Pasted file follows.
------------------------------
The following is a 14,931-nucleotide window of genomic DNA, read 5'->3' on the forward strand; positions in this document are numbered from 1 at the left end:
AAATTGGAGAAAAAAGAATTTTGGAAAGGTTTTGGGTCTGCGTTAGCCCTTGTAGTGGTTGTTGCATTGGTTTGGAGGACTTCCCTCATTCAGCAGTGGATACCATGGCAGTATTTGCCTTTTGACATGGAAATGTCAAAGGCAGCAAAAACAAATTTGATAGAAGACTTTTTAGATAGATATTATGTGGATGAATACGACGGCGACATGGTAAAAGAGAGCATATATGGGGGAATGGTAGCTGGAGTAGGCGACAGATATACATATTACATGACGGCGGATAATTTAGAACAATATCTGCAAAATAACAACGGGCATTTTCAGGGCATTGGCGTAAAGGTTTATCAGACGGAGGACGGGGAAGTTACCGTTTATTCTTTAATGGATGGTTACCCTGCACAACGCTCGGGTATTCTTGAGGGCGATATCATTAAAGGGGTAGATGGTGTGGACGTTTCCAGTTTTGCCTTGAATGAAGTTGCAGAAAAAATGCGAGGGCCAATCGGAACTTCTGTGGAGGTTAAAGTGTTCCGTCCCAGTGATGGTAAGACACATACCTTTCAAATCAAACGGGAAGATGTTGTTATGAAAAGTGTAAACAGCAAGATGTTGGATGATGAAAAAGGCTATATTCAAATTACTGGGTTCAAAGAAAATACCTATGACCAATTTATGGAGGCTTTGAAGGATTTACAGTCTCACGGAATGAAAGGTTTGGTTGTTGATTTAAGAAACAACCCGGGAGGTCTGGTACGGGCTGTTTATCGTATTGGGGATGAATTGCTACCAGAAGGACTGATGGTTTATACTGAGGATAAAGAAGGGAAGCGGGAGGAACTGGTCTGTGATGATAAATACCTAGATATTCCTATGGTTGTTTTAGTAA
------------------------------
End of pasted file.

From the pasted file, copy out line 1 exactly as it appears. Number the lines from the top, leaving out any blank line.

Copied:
The following is a 14,931-nucleotide window of genomic DNA, read 5'->3' on the forward strand; positions in this document are numbered from 1 at the left end: